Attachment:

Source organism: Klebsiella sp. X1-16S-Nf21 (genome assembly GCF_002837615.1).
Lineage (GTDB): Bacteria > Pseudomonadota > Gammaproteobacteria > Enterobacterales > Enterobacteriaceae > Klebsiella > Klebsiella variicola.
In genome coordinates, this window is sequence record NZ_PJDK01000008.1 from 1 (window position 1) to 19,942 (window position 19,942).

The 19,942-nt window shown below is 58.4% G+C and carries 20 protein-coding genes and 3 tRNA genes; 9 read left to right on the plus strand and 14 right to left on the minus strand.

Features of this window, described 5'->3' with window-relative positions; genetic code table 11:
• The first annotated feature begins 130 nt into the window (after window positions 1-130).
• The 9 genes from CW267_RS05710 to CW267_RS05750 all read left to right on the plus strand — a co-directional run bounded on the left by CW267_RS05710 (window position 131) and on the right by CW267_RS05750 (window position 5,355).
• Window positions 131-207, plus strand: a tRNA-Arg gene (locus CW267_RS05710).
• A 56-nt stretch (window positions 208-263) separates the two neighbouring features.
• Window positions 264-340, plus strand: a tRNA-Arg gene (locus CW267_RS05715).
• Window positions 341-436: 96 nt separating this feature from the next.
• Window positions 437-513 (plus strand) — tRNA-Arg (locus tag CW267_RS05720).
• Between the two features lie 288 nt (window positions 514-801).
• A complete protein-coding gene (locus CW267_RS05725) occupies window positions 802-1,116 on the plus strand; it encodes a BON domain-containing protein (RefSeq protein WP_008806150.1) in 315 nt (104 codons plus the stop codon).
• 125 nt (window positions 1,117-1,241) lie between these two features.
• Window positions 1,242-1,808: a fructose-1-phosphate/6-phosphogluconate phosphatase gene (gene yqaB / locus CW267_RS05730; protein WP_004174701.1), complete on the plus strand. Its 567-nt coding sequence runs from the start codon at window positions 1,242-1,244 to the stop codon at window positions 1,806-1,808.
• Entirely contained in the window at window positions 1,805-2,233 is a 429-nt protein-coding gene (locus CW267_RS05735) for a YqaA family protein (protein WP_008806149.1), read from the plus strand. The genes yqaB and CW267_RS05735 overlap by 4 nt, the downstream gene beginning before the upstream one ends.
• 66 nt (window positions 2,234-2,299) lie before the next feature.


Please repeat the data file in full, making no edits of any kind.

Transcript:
Source organism: Klebsiella sp. X1-16S-Nf21 (genome assembly GCF_002837615.1).
Lineage (GTDB): Bacteria > Pseudomonadota > Gammaproteobacteria > Enterobacterales > Enterobacteriaceae > Klebsiella > Klebsiella variicola.
In genome coordinates, this window is sequence record NZ_PJDK01000008.1 from 1 (window position 1) to 19,942 (window position 19,942).

The 19,942-nt window shown below is 58.4% G+C and carries 20 protein-coding genes and 3 tRNA genes; 9 read left to right on the plus strand and 14 right to left on the minus strand.

Features of this window, described 5'->3' with window-relative positions; genetic code table 11:
• The first annotated feature begins 130 nt into the window (after window positions 1-130).
• The 9 genes from CW267_RS05710 to CW267_RS05750 all read left to right on the plus strand — a co-directional run bounded on the left by CW267_RS05710 (window position 131) and on the right by CW267_RS05750 (window position 5,355).
• Window positions 131-207, plus strand: a tRNA-Arg gene (locus CW267_RS05710).
• A 56-nt stretch (window positions 208-263) separates the two neighbouring features.
• Window positions 264-340, plus strand: a tRNA-Arg gene (locus CW267_RS05715).
• Window positions 341-436: 96 nt separating this feature from the next.
• Window positions 437-513 (plus strand) — tRNA-Arg (locus tag CW267_RS05720).
• Between the two features lie 288 nt (window positions 514-801).
• A complete protein-coding gene (locus CW267_RS05725) occupies window positions 802-1,116 on the plus strand; it encodes a BON domain-containing protein (RefSeq protein WP_008806150.1) in 315 nt (104 codons plus the stop codon).
• 125 nt (window positions 1,117-1,241) lie between these two features.
• Window positions 1,242-1,808: a fructose-1-phosphate/6-phosphogluconate phosphatase gene (gene yqaB / locus CW267_RS05730; protein WP_004174701.1), complete on the plus strand. Its 567-nt coding sequence runs from the start codon at window positions 1,242-1,244 to the stop codon at window positions 1,806-1,808.
• Entirely contained in the window at window positions 1,805-2,233 is a 429-nt protein-coding gene (locus CW267_RS05735) for a YqaA family protein (protein WP_008806149.1), read from the plus strand. The genes yqaB and CW267_RS05735 overlap by 4 nt, the downstream gene beginning before the upstream one ends.
• 66 nt (window positions 2,234-2,299) lie before the next feature.